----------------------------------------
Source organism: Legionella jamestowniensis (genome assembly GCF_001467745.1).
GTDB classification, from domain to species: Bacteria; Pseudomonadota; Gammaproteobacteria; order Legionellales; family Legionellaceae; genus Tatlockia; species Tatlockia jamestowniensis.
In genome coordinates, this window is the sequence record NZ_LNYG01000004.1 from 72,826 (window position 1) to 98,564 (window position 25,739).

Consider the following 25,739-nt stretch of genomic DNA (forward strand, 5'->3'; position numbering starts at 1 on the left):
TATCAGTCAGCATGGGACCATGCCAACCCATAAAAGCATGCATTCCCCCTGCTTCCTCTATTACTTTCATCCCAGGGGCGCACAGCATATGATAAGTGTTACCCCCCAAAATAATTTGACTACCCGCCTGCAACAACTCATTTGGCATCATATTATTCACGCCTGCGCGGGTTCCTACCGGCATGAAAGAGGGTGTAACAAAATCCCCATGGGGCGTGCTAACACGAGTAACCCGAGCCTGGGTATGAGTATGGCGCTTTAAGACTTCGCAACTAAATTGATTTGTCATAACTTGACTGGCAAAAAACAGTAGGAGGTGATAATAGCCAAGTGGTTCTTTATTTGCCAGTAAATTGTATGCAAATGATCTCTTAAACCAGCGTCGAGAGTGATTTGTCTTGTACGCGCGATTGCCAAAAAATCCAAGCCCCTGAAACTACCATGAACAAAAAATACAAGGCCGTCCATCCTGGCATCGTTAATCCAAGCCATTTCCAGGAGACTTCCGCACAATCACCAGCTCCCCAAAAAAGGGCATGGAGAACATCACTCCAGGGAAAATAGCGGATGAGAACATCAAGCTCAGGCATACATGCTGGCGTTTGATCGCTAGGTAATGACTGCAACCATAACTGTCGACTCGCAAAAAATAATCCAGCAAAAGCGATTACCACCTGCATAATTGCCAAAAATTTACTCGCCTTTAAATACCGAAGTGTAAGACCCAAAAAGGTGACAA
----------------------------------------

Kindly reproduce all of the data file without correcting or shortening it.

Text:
Source organism: Legionella jamestowniensis (genome assembly GCF_001467745.1).
GTDB classification, from domain to species: Bacteria; Pseudomonadota; Gammaproteobacteria; order Legionellales; family Legionellaceae; genus Tatlockia; species Tatlockia jamestowniensis.
In genome coordinates, this window is the sequence record NZ_LNYG01000004.1 from 72,826 (window position 1) to 98,564 (window position 25,739).

Consider the following 25,739-nt stretch of genomic DNA (forward strand, 5'->3'; position numbering starts at 1 on the left):
TATCAGTCAGCATGGGACCATGCCAACCCATAAAAGCATGCATTCCCCCTGCTTCCTCTATTACTTTCATCCCAGGGGCGCACAGCATATGATAAGTGTTACCCCCCAAAATAATTTGACTACCCGCCTGCAACAACTCATTTGGCATCATATTATTCACGCCTGCGCGGGTTCCTACCGGCATGAAAGAGGGTGTAACAAAATCCCCATGGGGCGTGCTAACACGAGTAACCCGAGCCTGGGTATGAGTATGGCGCTTTAAGACTTCGCAACTAAATTGATTTGTCATAACTTGACTGGCAAAAAACAGTAGGAGGTGATAATAGCCAAGTGGTTCTTTATTTGCCAGTAAATTGTATGCAAATGATCTCTTAAACCAGCGTCGAGAGTGATTTGTCTTGTACGCGCGATTGCCAAAAAATCCAAGCCCCTGAAACTACCATGAACAAAAAATACAAGGCCGTCCATCCTGGCATCGTTAATCCAAGCCATTTCCAGGAGACTTCCGCACAATCACCAGCTCCCCAAAAAAGGGCATGGAGAACATCACTCCAGGGAAAATAGCGGATGAGAACATCAAGCTCAGGCATACATGCTGGCGTTTGATCGCTAGGTAATGACTGCAACCATAACTGTCGACTCGCAAAAAATAATCCAGCAAAAGCGATTACCACCTGCATAATTGCCAAAAATTTACTCGCCTTTAAATACCGAAGTGTAAGACCCAAAAAGGTGACAA